Climate Change Denial 101

An online course teaches students how to debate climate change deniers (and win).

Credit: Photo: CollegeDegrees360/Flickr

Keeping ahead of climate change deniers is exhausting. The problem is that the simple question “What is causing climate change?” has an infinite number of wrong answers and only a few correct ones. Almost every week deniers cook up some new theory, each more ludicrous than the last: The sun is getting hotter. The thermometers are in the wrong places. It’s all part of a natural cycle. Scientists are liars. Something about cosmic rays. The multiplicity of this claptrap gives climate change deniers an advantage in debates—they know exactly what scientists are going to say, but scientists have no idea what cockamamie theories to prepare for.

For this reason and others, climate change denial has become its own field of academic study, separate from the science of climate change itself. And, like any legitimate field of study, climate change denial has its own massive open online course, or MOOC.

John Cook, a climate communication fellow at the University of Queensland in Australia and the creator of the excellent website Skeptical Science, is coordinating the course. It will feature climatologists, modelers, chemists, computer scientists, meteorologists, and glaciologists—real scientists talking about science, rather than economists, politicians, and media personalities all shouting at the same time. What a crazy idea.

The eight-week course will give students a grounding in the science of the greenhouse effect and climate change (which will hopefully be a review), as well as explain why the most common climate denial theories are wrong. The instructors will address the alleged “pause” in global warming and the role the sun plays in changes to the earth’s temperature.

The teachers will also discuss the psychology of climate denial. Al Gore famously attributed climate science resistance to people’s fear of losing their jobs. Social scientists now tell us that it’s far more complicated than that. Climate change denialism is linked more strongly to political conservatism and dislike of government regulation than to economic vulnerability. This is called “motivated reasoning,” the tendency to accept evidence selectively based on a preexisting belief. As David Robert Grimes pointed out last year in the Guardian, the best quote to describe the situation is not Upton Sinclair’s quip “It's difficult to get a man to understand something if his salary depends upon his not understanding it,” but rather Leon Festinger’s observation that “a man with a conviction is a hard man to change. Tell him you disagree and he turns away. Show him facts or figures and he questions your sources. Appeal to logic and he fails to see your point.”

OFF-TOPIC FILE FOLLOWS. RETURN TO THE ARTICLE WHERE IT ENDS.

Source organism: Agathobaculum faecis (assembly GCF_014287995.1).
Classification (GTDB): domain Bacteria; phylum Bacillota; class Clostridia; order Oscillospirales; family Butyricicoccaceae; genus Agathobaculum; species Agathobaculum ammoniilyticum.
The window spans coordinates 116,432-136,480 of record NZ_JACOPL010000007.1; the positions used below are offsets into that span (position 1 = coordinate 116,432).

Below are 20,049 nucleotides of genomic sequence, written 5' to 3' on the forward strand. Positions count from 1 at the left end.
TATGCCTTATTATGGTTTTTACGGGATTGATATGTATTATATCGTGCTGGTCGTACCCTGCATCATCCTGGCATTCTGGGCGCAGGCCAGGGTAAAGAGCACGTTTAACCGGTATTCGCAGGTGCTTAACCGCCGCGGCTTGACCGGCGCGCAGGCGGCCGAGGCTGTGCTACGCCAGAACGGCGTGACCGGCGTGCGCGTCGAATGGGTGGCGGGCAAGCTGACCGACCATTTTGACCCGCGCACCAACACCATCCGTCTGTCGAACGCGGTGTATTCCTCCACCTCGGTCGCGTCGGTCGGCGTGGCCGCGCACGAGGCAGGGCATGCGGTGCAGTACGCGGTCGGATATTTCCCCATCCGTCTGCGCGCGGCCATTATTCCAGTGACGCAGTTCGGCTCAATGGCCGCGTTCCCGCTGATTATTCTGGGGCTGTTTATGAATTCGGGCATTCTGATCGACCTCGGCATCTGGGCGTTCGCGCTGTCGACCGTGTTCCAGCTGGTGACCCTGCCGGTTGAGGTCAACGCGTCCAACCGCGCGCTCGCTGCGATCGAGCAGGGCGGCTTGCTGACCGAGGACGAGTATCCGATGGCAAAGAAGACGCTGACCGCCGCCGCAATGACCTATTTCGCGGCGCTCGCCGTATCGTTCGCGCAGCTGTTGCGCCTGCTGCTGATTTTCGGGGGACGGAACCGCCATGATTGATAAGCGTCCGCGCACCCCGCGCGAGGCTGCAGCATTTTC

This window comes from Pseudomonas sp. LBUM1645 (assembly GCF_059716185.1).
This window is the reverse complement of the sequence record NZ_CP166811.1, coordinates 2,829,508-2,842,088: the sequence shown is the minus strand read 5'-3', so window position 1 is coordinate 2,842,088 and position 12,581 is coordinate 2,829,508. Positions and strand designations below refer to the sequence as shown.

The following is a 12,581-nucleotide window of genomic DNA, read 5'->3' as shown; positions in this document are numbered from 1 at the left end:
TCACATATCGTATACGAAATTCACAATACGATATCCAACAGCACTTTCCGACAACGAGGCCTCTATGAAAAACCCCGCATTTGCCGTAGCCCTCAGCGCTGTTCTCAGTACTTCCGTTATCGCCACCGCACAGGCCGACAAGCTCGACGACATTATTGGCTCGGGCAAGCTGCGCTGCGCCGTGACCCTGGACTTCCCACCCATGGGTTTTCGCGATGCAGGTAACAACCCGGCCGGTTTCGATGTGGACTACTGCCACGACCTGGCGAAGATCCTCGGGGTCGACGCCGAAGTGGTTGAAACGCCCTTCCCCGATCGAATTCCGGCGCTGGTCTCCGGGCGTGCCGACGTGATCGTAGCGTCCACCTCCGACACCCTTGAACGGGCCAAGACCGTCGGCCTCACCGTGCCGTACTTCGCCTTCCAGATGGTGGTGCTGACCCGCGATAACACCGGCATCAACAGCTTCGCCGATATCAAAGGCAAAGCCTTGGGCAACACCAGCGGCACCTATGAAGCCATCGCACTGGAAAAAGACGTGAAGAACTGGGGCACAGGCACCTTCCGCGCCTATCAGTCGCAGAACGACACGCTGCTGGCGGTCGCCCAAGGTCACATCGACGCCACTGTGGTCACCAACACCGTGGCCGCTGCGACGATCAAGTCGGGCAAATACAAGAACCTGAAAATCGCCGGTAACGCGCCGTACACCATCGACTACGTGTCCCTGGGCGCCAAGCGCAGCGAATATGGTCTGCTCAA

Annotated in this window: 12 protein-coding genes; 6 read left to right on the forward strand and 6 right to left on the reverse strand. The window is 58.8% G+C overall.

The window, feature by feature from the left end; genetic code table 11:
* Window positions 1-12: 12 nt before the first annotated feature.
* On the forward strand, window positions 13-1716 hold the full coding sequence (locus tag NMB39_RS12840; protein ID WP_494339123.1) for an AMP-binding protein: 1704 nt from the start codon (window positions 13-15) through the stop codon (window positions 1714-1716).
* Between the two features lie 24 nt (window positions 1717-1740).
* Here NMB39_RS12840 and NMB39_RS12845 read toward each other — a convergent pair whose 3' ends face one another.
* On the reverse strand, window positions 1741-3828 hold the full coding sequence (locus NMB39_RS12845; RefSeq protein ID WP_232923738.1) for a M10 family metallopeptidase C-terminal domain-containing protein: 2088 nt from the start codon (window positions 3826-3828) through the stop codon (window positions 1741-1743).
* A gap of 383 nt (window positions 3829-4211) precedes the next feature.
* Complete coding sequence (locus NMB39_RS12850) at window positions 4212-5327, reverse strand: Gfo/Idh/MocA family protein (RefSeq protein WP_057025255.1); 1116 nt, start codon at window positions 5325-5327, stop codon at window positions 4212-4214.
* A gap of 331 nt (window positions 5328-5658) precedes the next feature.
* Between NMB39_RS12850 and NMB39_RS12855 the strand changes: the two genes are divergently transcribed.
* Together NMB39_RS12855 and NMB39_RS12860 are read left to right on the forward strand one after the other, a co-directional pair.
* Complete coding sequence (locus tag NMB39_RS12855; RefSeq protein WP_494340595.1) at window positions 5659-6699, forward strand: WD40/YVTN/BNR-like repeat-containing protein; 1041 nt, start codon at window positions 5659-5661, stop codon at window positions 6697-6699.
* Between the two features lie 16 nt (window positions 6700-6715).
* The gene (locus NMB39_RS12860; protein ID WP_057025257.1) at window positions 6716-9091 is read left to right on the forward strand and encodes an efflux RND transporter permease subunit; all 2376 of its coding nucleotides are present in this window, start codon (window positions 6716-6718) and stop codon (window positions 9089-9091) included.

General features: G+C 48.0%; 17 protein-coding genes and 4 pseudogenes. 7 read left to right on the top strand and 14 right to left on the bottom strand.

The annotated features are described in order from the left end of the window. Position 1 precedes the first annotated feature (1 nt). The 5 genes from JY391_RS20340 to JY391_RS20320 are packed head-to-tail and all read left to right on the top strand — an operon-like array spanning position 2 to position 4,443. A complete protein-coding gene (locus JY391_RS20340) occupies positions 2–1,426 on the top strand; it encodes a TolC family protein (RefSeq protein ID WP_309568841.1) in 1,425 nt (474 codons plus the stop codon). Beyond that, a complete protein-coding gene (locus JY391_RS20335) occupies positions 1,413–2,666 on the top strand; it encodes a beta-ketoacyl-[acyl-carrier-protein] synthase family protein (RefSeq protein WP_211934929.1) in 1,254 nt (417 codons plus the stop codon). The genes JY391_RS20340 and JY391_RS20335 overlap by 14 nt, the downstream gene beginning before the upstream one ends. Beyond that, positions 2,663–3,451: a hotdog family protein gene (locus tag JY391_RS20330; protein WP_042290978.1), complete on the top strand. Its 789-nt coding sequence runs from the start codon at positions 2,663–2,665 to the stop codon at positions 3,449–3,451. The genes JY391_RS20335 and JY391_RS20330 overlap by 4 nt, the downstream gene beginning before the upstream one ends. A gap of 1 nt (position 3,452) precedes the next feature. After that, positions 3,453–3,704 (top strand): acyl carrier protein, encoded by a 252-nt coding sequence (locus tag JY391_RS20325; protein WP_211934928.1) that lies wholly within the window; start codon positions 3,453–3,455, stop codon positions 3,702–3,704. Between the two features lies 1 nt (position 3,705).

Motivated reasoning is just one of many explanations for the phenomenon. There is also evidence that climate change denial is a form of tribalism or nearsightedness. The psychology of climate deniers is a fascinating topic.

With a virtual diploma from the upcoming MOOC, you can turn a debate with a climate change denier from an argument over science into a deep exploration of your opponent’s motivations and psyche. That’s a lot more interesting than the climate “debate” itself, which is, you know, settled.

The course begins on April 28. Register here. I’ll see you in class.

This article was originally published on onEarth, which is no longer in publication. onEarth was founded in 1979 as the Amicus Journal, an independent magazine of thought and opinion on the environment. All opinions expressed are those of the authors and do not necessarily reflect the policies or positions of NRDC. This article is available for online republication by news media outlets or nonprofits under these conditions: The writer(s) must be credited with a byline; you must note prominently that the article was originally published by and link to the original; the article cannot be edited (beyond simple things such grammar); you can’t resell the article in any form or grant republishing rights to other outlets; you can’t republish our material wholesale or automatically—you need to select articles individually; you can’t republish the photos or graphics on our site without specific permission; you should drop us a note to let us know when you’ve used one of our articles.

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